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Poverty, Participation, and Democracy
A Global Perspective

$31.99 (P)

Arnirudh Krishna, Michael Bratton, John A. Booth, Mitchell A. Seligson, Adam Przeworski
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  • Date Published: July 2008
  • availability: Available
  • format: Paperback
  • isbn: 9780521729604

$ 31.99 (P)

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About the Authors
  • For too long a conventional wisdom has held sway, suggesting that poor people in poor countries are not supportive of democracy and that democracies will be sustained only after a certain average level of wealth has been achieved. Evidence from 24 diverse countries of Asia, Africa and Latin America examined in this volume shows how poor people do not value democracy any less than their richer counterparts. Their faith in democracy is as high as that of other citizens, and they participate in democratic activities as much as their richer counterparts. Democracy is not likely to be unstable or unwelcome simply because poverty is widespread. Political attitudes and participation levels are unaffected by relative wealth. Education, rather than income or wealth, makes for more committed and engaged democratic citizens. Investments in education will make a critical difference for stabilizing and strengthening democracy.

    • Presents the innovative argument that poor people are NOT hostile to democracy; they value it as much as other citizens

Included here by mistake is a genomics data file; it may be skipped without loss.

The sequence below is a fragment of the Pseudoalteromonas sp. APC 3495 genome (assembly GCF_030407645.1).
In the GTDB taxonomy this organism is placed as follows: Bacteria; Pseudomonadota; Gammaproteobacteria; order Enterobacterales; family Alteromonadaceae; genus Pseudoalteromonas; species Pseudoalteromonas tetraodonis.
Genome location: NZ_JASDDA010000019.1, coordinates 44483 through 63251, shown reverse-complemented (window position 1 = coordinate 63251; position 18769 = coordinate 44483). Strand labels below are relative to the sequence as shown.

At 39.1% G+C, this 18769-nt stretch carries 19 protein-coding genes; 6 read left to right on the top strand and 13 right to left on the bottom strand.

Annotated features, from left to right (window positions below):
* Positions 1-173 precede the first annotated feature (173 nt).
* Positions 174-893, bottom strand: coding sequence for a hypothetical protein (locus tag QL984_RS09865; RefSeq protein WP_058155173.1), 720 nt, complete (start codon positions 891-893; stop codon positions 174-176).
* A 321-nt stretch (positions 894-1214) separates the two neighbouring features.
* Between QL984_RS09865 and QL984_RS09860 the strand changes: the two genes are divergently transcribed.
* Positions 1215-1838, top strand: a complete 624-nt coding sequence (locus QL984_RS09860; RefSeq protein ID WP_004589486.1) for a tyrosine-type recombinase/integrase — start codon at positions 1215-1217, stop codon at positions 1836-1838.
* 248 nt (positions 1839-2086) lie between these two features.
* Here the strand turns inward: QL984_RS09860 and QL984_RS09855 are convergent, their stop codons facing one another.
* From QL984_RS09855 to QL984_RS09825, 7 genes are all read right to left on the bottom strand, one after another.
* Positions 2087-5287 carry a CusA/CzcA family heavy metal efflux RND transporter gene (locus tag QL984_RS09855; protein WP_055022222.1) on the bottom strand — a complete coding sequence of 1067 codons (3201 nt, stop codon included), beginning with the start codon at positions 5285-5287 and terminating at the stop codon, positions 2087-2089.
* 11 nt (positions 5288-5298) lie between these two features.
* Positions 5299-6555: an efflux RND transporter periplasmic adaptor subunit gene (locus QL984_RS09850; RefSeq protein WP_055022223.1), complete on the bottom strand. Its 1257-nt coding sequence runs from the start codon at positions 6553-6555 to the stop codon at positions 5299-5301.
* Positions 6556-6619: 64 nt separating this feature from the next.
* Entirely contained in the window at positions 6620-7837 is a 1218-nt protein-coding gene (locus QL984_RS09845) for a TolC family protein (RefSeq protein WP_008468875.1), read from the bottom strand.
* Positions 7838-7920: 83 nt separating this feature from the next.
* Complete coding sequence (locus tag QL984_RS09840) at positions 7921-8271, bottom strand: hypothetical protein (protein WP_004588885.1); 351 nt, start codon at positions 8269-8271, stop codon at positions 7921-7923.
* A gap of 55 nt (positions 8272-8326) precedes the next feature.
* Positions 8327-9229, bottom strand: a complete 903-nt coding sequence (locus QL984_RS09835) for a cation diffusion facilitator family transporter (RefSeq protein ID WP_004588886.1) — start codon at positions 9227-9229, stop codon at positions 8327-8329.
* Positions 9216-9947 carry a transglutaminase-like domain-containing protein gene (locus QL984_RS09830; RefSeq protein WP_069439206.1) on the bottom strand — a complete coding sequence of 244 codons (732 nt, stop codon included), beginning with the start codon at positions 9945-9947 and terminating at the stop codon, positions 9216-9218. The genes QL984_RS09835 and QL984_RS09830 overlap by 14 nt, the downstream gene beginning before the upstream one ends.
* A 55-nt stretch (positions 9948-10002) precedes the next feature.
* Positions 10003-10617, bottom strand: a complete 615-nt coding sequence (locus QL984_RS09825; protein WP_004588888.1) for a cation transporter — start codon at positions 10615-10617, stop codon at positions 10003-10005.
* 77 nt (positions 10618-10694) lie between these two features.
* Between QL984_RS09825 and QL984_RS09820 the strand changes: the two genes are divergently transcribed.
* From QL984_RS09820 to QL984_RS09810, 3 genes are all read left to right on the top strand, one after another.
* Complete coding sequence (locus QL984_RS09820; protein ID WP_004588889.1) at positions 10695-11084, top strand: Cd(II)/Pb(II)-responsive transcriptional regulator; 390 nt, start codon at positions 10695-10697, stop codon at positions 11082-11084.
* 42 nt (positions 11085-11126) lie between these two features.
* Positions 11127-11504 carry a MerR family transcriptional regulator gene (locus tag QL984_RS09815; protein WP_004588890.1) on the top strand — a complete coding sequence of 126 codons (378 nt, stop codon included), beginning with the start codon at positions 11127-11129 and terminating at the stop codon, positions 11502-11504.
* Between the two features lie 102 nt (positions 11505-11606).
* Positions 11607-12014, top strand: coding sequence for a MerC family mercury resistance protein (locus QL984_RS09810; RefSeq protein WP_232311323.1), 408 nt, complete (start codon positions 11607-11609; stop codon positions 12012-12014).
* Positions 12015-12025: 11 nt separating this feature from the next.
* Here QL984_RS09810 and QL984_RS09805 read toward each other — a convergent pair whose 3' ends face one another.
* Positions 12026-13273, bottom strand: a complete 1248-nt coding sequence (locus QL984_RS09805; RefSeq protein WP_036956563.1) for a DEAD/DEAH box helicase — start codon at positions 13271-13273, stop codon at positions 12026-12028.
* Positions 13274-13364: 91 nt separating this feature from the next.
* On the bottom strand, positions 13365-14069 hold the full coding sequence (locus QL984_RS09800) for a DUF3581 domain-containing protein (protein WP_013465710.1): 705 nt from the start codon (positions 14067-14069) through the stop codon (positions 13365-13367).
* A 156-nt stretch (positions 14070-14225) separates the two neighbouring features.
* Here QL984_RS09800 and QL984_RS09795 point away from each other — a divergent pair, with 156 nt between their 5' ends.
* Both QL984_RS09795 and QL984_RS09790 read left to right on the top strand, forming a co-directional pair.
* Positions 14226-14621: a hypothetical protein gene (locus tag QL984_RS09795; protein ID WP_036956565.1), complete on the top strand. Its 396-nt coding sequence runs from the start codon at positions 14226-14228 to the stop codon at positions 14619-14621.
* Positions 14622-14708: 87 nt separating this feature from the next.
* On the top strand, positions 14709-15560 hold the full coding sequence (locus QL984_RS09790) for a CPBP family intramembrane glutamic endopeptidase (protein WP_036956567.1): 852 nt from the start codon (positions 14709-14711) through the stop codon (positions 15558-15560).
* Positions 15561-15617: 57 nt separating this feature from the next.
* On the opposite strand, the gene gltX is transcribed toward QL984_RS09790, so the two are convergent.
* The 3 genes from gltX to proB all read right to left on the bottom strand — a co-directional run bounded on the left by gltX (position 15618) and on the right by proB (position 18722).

• Provides new reasons for hope that democracy can be stable in poor countries
    • Proves that education has critical value in strengthening democracies
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    Reviews & endorsements

    “A significant and invigorating advance in our understanding of democracy’s likely future in the developing world, with clear policy implications about how to support fragile democracies more effectively.”
    -Thomas Carothers, Carnegie Endowment for International Peace

    “This is a theoretically and politically important book, based on an impressive set of empirical evidence provided by leading survey researchers. The book subjects generalizations about differences between rich and poor people based on findings of studies of American political behavior to tests with data from more than 35,000 interviews in 24 countries in Africa, Asia, and Latin America. The test results prove these generalizations wrong; poor people in the developing world are not less supportive of democracy and less involved in democratic politics than their more affluent fellow citizens. Education is the crucial variable, and the spread of education to rural areas and poorer sectors of the population has considerably widened the support base for democracy. The authors are fully aware of potential problems with the depth of this support and with the institutional safeguards for the exercise of democratic rights by the poor, but they rightfully insist that observers and practitioners alike have to take seriously the overwhelming evidence of support for democracy among the world’s poor.”
    -Evelyn Huber, University of North Carolina, Chapel Hill